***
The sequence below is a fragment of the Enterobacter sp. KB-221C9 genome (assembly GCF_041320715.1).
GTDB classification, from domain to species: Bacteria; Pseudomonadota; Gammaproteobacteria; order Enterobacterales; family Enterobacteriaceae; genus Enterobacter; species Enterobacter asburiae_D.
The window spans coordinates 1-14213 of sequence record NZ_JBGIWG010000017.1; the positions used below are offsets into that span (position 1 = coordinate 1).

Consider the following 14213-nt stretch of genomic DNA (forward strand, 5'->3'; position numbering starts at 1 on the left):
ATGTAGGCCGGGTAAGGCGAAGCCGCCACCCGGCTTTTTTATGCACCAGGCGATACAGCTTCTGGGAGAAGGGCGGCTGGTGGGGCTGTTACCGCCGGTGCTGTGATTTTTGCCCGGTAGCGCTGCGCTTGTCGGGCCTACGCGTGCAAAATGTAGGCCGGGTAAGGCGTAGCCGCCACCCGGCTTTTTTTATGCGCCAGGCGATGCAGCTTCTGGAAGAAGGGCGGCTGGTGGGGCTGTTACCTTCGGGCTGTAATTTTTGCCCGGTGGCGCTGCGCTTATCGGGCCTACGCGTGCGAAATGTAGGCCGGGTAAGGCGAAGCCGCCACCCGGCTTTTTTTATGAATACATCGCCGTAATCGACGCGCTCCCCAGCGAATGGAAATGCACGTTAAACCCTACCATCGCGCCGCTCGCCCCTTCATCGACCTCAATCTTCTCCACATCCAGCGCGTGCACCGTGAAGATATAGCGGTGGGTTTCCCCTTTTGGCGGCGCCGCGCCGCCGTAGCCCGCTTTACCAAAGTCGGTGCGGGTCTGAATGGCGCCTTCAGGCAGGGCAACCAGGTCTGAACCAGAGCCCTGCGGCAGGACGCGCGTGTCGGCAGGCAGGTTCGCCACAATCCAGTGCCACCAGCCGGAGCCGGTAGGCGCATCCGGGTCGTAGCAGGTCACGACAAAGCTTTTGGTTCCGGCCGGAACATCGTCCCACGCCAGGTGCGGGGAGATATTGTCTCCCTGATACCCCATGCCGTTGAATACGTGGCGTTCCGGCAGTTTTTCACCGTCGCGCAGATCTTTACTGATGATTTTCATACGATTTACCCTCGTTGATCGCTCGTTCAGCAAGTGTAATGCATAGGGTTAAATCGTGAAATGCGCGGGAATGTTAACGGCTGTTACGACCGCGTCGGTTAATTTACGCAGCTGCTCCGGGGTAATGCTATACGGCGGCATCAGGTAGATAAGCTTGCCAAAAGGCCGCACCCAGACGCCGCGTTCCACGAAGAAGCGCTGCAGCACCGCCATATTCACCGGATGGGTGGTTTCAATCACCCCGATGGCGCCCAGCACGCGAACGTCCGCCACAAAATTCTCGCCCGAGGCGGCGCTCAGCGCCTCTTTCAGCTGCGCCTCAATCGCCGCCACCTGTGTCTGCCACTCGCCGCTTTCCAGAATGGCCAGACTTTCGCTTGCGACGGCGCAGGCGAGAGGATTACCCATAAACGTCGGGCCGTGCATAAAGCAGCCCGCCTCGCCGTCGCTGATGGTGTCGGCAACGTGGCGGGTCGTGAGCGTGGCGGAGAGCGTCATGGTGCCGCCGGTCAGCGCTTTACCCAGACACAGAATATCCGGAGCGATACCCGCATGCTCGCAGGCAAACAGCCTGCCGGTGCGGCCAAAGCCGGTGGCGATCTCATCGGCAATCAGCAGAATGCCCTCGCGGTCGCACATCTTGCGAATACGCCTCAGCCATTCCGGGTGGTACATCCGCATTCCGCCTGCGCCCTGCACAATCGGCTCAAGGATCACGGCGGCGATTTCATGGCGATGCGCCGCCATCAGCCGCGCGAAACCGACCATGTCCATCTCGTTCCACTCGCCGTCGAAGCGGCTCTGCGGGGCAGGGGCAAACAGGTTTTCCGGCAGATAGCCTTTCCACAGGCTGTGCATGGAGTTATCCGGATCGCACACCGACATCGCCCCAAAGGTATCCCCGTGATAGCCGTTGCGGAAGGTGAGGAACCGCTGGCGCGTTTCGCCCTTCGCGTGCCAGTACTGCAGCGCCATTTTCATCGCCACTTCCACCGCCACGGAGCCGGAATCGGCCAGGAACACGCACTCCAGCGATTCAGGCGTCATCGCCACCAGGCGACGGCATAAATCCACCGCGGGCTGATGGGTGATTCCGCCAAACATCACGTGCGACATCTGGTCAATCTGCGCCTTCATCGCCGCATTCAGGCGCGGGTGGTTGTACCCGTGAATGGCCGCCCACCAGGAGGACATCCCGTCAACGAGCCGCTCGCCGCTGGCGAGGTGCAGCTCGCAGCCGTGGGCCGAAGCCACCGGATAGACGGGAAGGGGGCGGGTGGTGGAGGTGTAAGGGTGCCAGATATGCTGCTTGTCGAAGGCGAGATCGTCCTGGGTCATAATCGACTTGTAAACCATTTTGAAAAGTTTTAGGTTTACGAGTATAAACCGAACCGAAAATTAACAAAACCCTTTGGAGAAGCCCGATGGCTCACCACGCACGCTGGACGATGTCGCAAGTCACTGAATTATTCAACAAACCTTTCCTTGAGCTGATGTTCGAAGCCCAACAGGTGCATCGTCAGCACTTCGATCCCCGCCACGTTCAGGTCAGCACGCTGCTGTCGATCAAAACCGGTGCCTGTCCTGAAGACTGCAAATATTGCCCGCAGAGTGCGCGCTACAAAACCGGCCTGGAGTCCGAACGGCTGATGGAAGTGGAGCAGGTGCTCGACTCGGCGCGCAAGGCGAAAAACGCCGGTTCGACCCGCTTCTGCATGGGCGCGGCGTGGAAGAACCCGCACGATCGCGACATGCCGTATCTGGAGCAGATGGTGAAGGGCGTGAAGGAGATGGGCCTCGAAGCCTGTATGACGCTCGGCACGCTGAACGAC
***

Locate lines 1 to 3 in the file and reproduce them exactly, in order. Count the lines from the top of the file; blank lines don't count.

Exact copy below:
The sequence below is a fragment of the Enterobacter sp. KB-221C9 genome (assembly GCF_041320715.1).
GTDB classification, from domain to species: Bacteria; Pseudomonadota; Gammaproteobacteria; order Enterobacterales; family Enterobacteriaceae; genus Enterobacter; species Enterobacter asburiae_D.
The window spans coordinates 1-14213 of sequence record NZ_JBGIWG010000017.1; the positions used below are offsets into that span (position 1 = coordinate 1).